The Department of Energy plans to start work today to excavate the historic landfills that hold day-to-day trash generated by more than 50,000 Hanford workers and their families during World War II.
Unlike most other environmental cleanup at the Hanford nuclear reservation, this trash will be checked for historical significance as it is unearthed.
"Information collected from the waste sites will be used to construct a social history of Hanford workers," said Tom Marceau, cultural resources supervisor for Washington Closure Hanford, a DOE cleanup contractor.
The two landfills hold household trash from what once was the world's largest trailer park and a sprawling camp of hutments, barracks and cafeterias to feed and house workers racing to produce plutonium for the bomb dropped on Nagasaki, Japan, helping end the war.
The area where the WWII trash was buried and burned on the closed nuclear reservation remains littered with bottles, crockery and other debris. It's all just a teaser of what lies beneath the soil.
In some places, it's difficult to take a step without the crunch of breaking glass underfoot.
Four years ago, the plan was to dig up the first of the landfills as part of cleanup along the Columbia River and deposit the contents in the Environmental Restoration Disposal Facility, a lined modern landfill in central Hanford.
But that was before archaeologists nationwide started weighing in, succeeding in getting the first landfill ruled eligible for listing on the National Register for Historic Places.
"It is rare to discover such a large and varied assemblage of archaeological materials," wrote Douglas Scott, then president of the Society for Historical Archaeology in 2006. "Artifact studies that may be performed may become a significant contribution to 20th century archaeology in the United States."
Under the new plan, Washington Closure has awarded a contract worth up to $275,000 to Brian F. Smith and Associates of San Diego to provide historical and archaeological support for cleanup of one landfill and an option for the second.
Both are near the former town on Hanford, which was condemned to make way for the nuclear reservation. The construction camp was built adjacent to the empty town. One landfill was near the construction camp trailer homes and the other near the barracks.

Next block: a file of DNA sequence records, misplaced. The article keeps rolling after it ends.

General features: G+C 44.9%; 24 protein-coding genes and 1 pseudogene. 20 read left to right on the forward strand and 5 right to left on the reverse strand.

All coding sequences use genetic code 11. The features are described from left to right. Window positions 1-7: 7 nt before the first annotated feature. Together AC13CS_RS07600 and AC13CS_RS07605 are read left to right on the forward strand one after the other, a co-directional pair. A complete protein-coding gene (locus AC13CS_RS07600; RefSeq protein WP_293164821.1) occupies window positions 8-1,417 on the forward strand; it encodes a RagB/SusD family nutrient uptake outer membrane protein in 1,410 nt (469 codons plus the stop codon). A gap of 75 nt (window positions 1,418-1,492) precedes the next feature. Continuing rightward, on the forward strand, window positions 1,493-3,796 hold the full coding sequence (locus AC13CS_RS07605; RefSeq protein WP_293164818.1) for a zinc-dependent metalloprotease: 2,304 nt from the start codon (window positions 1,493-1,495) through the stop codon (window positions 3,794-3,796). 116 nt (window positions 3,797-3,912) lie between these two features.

A traditional archaeological dig with workers excavating by hand with brushes and trowels has been ruled out as too hazardous. Boiler fuel was added to the landfills to burn debris and at least one portion of the landfill is made up almost entirely of glass objects and pieces, with little soil.
Instead, mechanical excavators will lift out about a foot of material at a time and move it to a sorting trench about three feet wide and 90 feet long. The debris will be checked first for potential hazards such as chemical contamination or radioactivity. Although the landfills are believed to have been used for household trash from 1943-46, workers cannot rule out the possibility that some industrial Hanford debris might have been added later.
Once an initial safety check is done, archaeologists will remove objects that look interesting such as bottles, jars, food bones and personal items. In addition, they'll sift about 10 percent of the material through a quarter-inch-mesh screen to catch smaller artifacts.
They have an idea what they'll find from some limited sampling of one of the landfills in 2005 that turned up 339 largely intact items.
A detailed inventory reads like a search of the kitchen and bathroom cupboards of the 1940s: an Old Spice cologne bottle, a mange treatment bottle, an art deco perfume bottle, a Smith Brothers cough syrup bottle, an aqua green Coca-Cola bottle, a whisky bottle, a Trappy's Tabasco Peppers Sauce bottle, a Log Cabin syrup bottle and a yellow teapot with gold flowers and leaves.
As the landfills are excavated, items that might contribute information about life at the construction camp will be evaluated at a trailer on site. Some will be selected by Brian F. Smith and Associates and the CREHST museum to be saved and stored at Hanford with other historic artifacts. They are intended to demonstrate the range and types of material in the landfills. The rest will go to the central Hanford landfill.
Archaeologists hope to answer some basic questions with the materials. Since metal and possibly other material was recycled during the war, they'll try to figure out what items are missing. They'll consider the dates of the items collected and try to determine if the items can be associated with different genders or ethnicity. One landfill is near the segregated barracks for black workers.
But archaeologists also want to see what they can learn about the workers and their families and how they lived, Marceau said.
For instance, Gen. Leslie Groves, a key leader of the Manhattan Project, has been quoted as saying that women at the Hanford construction camp lived with few normal amenities.
"Just how 'stark' those conditions may have been and how few 'amenities' may have been available may be revealed" by the landfills, wrote the Department of Interior when it ruled that the first landfill was eligible for listing on the National Register for Historic Places.
But to add context to the items, archaeologists are asking for the public's help. Washington Closure Hanford is looking for people who lived at the construction camp to share their memories in oral histories. Call 509-430-8522.
The archaeologists' work is expected to take about three months. A draft of the social history could be finished in early 2010.
The public may follow progress at www.washingtonclosure.com/ projects/HanfordConstructionCamp.html.
w Annette Cary: 582-1533; email@example.com; More Hanford news at hanfordnews.com.